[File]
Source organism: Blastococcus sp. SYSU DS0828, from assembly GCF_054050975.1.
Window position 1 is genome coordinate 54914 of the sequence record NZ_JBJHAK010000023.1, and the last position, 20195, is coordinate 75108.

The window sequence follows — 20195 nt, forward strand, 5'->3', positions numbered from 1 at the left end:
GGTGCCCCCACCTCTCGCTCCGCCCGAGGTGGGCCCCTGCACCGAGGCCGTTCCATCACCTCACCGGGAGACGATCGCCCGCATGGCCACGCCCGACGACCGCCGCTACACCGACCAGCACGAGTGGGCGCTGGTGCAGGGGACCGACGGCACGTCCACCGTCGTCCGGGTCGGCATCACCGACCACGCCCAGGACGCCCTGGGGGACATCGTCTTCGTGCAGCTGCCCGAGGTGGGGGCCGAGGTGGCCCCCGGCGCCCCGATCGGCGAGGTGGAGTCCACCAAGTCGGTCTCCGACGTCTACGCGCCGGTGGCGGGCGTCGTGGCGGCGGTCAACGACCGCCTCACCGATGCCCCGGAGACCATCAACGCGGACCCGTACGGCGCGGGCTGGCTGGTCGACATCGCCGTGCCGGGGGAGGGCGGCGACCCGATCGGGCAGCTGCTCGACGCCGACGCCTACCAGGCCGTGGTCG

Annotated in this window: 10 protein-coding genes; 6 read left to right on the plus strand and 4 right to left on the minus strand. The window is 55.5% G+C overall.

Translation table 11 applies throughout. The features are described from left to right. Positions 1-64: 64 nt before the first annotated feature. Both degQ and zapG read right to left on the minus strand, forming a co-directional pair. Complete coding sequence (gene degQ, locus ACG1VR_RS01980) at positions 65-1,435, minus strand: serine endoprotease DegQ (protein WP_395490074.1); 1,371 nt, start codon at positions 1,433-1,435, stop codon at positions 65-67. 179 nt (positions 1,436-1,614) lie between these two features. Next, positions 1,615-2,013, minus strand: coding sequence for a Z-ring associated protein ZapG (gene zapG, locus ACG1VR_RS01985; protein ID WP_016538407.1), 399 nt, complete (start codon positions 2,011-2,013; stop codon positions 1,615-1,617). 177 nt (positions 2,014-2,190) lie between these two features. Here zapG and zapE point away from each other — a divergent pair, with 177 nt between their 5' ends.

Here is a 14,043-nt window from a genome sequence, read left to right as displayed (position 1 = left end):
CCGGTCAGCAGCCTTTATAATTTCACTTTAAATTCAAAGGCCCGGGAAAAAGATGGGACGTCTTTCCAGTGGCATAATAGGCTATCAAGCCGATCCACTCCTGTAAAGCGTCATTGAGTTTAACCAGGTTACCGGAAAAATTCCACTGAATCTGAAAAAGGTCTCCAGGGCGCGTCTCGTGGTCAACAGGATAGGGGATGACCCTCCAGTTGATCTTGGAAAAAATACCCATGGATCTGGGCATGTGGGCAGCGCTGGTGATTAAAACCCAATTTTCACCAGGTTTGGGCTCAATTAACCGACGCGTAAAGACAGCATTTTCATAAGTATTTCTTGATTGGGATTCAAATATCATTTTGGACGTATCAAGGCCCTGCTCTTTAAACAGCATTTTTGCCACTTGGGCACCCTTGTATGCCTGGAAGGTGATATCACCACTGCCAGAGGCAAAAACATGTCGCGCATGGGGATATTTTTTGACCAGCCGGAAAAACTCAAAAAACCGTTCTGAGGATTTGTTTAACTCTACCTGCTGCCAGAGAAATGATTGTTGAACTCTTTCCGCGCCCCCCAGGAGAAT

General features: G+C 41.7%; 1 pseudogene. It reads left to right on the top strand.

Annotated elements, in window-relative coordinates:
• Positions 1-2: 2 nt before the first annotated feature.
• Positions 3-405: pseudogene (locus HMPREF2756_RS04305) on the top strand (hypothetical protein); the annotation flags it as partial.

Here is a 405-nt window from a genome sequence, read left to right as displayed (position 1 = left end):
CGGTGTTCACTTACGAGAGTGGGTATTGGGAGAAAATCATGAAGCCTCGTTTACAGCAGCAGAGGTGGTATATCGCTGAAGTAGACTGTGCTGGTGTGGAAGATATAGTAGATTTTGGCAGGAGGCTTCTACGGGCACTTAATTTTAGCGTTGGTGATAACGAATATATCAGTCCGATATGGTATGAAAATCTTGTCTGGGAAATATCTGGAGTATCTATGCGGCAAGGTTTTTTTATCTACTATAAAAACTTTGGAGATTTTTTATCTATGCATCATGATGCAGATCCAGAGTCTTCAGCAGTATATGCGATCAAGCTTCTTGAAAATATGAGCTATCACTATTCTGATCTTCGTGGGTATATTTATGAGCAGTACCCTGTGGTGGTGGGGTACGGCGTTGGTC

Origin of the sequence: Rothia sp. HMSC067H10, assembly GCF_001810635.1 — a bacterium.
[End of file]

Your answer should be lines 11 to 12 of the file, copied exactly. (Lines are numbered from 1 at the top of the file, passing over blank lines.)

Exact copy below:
• Positions 1-2: 2 nt before the first annotated feature.
• Positions 3-405: pseudogene (locus HMPREF2756_RS04305) on the top strand (hypothetical protein); the annotation flags it as partial.